Your Frequently Asked Questions

Below you’ll find answers to the questions we get asked the most about our products and services. If you still need help or advice then please get in touch with a member of our team who will be more than happy to help.

1 Component RTV-Moisture cure grades

What comes out of the RTV when it cures?

Depends on the cure system, but for instance;

  • RTV100 Series, RTV15X Series, IS5628 etc.- Acetic Acid (vinegar)
  • RTV16X Series (inc RTV133), RTV524X Series, TSE39X Series- Alcohol
  • Other systems like Oximes give off Oxalic Acid, others Acetone.

It’s important to choose the grade with the end application in mind, especially if corrosion could occur.

How can I speed it up?

Place near high humidity. For example in an oven at 60’C with a pan of water. Others use steam irons or wall paper strippers.

Can I thin/dilute the material?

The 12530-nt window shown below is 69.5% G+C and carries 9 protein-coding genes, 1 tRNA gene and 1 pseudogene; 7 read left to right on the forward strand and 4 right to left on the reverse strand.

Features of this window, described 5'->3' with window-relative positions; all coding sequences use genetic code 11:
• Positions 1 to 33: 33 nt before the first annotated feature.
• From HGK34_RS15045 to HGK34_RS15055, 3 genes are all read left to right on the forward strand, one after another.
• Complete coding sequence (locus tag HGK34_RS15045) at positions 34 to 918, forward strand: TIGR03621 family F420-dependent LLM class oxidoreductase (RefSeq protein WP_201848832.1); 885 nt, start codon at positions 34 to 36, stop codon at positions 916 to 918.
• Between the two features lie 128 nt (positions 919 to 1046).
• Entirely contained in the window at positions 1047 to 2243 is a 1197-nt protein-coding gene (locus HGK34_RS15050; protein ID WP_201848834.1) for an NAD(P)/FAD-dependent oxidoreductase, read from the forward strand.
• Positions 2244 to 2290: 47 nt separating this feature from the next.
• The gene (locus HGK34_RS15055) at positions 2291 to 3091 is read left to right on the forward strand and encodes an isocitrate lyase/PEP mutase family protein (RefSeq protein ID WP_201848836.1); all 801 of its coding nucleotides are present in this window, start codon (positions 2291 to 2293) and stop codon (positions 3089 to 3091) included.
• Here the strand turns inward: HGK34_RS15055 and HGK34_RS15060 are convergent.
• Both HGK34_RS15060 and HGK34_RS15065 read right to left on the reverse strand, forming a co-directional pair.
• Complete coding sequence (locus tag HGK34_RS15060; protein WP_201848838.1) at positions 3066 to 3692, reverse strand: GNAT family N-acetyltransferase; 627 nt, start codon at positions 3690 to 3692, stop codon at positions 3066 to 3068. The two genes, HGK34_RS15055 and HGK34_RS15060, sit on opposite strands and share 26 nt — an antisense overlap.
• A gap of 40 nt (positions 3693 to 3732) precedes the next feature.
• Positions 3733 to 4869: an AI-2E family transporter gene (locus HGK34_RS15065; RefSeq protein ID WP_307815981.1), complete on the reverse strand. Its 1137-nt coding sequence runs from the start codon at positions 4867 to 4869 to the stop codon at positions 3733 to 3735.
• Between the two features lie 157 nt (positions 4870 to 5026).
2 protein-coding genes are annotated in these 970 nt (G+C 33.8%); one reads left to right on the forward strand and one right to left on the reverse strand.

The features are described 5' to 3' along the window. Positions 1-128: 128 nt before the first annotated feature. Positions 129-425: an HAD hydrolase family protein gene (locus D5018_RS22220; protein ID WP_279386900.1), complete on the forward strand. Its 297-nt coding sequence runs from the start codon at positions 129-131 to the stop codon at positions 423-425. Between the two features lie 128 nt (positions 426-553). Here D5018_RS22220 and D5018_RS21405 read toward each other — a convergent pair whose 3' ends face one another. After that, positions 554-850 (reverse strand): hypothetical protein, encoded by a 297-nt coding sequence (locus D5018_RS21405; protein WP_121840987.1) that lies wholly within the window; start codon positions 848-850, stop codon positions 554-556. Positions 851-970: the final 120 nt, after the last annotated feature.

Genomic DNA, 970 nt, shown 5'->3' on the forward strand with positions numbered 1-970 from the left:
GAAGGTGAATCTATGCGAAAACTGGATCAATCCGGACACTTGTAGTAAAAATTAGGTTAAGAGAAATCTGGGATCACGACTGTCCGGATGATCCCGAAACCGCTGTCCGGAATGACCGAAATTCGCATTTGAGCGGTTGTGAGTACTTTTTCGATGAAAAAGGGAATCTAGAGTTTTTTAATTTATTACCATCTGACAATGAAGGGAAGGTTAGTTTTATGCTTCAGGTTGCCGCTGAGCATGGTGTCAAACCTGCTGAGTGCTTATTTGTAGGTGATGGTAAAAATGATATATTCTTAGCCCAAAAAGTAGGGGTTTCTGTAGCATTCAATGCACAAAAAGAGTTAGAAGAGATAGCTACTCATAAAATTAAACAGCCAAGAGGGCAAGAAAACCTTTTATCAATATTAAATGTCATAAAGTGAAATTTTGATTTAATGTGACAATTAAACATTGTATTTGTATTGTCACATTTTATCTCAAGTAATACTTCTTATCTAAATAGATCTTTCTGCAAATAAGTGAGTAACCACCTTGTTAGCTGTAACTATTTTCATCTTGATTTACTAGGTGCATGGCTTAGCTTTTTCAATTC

If you use a solvent like Toluene, Xylene or White Spirit, it will thin. The more solvent you use, the more it will shrink during cure. These days we can offer materials with much lower viscosity without solvent, straight out of the tube.

How much will I get from a cartridge?

Depend on bead thickness. E.g. 3mm diameter = 40mtr long, 6mm dia = 10mtr

How long does it take to cure?

Depends on a number of factors. In general a 3mm bead will cure in 24 Hrs at 25c/50% RH, but adhesion and final properties can take 4-7 days. These cure speeds can be extended by.

  • The RTV cross section is thicker and further from humidity. Really 10-12mm is the limit.
  • The humidity is lower
  • There is little air or its sealed
  • Temperature is low.